May 15, 2012
PNP comment: Once again, I disagree with the attitude of this article. The water in the West is NOT shrinking. What a ridiculous notion. There may be more demand upon what water there is, but it is not shrinking. This is a fear tactic. – Editor Liz Bowen
Published: Monday, May 14 2012 9:22 p.m. MDT
Pat Mulroy, general manager for Southern Nevada Water Authority, Wednesday, April 11, 2012.
Winston Armani, Deseret News
LAS VEGAS — Pat Mulroy isn’t willing to gamble on the future of the 2 million residents who need the Colorado River to keep Lake Mead full enough to quench their thirst.
An unwavering 11-year drought has reaffirmed the harsh reality that two-thirds of Nevada’s population is caught in the grip of the fickle and foundering water supply of the Colorado River, for which this year is the third driest since 1965.
Never mind last year — the third wettest — which provided welcome relief but only reiterated to Mulroy that you can’t depend on the undependable.
“So after having experienced a very wet year last year, we’re learning a very valuable lesson,” said Mulroy, general manager of the Southern Nevada Water Authority. “One good year won’t get us out of this protracted drought period.”
Nevada’s quest for water has powered a maelstrom of controversy in Utah over the water authority’s desire to tap groundwater in the eastern basins of Nevada. Native American Indian tribes; multiple counties such as Salt Lake, Millard and Juab; and western desert ranchers and farmers have strenuously fought Mulroy in what they see as a water grab.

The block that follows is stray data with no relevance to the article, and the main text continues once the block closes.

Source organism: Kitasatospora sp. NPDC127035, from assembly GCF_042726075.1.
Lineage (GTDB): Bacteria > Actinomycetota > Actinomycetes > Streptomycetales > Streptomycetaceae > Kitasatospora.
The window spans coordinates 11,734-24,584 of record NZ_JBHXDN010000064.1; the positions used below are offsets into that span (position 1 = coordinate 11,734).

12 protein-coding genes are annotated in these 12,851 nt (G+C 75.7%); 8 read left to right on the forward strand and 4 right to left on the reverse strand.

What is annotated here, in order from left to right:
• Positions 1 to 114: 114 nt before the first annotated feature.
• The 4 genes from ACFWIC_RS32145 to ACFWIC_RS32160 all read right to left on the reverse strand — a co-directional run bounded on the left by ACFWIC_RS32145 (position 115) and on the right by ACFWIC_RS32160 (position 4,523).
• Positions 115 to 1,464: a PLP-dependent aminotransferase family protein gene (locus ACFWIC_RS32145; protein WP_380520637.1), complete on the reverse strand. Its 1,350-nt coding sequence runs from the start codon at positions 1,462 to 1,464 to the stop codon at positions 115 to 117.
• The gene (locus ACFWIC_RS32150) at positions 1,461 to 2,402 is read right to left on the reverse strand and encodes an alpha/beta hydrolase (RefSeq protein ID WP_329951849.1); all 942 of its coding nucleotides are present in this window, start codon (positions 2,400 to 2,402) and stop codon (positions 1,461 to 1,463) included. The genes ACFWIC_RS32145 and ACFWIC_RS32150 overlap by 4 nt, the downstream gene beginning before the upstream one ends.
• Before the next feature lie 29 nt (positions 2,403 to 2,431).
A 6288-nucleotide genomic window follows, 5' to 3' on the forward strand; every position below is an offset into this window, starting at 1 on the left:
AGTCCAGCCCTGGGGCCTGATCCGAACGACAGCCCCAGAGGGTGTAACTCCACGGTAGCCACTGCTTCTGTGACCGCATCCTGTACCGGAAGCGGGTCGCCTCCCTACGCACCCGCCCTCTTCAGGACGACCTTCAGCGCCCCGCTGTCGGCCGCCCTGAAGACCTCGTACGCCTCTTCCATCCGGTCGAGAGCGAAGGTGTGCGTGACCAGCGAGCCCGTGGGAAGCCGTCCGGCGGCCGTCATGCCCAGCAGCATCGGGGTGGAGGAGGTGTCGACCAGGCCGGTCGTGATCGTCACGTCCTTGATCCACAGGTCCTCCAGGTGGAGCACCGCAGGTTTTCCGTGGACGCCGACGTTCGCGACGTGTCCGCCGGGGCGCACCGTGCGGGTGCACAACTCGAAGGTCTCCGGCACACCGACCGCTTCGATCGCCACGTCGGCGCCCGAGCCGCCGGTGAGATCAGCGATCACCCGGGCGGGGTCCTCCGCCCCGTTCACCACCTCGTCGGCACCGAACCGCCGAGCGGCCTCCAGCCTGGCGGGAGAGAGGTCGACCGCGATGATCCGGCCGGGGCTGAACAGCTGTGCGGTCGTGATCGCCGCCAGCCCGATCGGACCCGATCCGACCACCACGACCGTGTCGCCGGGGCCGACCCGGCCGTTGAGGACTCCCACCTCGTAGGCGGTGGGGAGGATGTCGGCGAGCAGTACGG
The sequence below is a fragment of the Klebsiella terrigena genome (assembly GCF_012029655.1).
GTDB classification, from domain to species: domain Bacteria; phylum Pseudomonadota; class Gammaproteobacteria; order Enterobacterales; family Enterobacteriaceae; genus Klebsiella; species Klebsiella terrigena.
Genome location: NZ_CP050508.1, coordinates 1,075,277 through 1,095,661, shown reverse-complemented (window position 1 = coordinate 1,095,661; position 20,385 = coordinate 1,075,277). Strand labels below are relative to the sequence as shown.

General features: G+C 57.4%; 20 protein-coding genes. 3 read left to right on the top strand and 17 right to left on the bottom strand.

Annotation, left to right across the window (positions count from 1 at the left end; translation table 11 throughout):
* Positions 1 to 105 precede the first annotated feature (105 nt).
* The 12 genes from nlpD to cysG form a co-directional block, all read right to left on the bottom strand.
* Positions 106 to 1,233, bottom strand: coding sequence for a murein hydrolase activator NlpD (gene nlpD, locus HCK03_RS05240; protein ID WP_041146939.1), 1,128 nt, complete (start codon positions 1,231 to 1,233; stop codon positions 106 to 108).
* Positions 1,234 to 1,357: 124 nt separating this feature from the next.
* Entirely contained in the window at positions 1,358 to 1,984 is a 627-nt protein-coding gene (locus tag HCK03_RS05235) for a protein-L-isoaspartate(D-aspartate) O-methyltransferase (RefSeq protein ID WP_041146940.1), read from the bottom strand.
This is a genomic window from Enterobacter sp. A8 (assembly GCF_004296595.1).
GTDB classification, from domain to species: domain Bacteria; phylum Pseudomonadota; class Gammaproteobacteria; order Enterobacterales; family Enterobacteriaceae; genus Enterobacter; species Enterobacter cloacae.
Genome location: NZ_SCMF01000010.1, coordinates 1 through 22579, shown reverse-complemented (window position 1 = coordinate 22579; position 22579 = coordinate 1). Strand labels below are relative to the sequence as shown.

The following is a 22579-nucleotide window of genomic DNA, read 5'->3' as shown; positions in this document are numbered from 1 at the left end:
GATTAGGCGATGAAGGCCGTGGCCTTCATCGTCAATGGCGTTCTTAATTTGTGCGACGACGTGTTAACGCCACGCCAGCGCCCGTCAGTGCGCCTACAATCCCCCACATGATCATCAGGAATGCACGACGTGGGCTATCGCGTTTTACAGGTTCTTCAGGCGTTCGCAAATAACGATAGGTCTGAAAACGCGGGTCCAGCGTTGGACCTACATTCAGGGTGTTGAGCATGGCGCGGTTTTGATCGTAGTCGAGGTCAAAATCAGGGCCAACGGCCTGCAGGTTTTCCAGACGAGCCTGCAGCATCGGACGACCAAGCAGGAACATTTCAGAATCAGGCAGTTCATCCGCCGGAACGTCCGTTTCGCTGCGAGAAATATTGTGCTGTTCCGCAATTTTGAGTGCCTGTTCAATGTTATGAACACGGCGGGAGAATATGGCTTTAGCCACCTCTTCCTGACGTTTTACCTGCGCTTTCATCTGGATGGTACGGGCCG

Although the groundwater pumping effort wouldn’t involve one well sunk in Utah land, critics say it will draw the underground river down to disastrous levels because the hydrological basins are connected on the Utah-Nevada border.
It is a proposal that is uncertain and years away but is part of the water authority’s 50-year water resource plan, which requires Mulroy to shore up future supplies, and look to secure what she already has with Lake Mead.
To Mulroy, that means dealing with 1,050 — a dreaded number and the threat she sees just a couple of dry years down the road.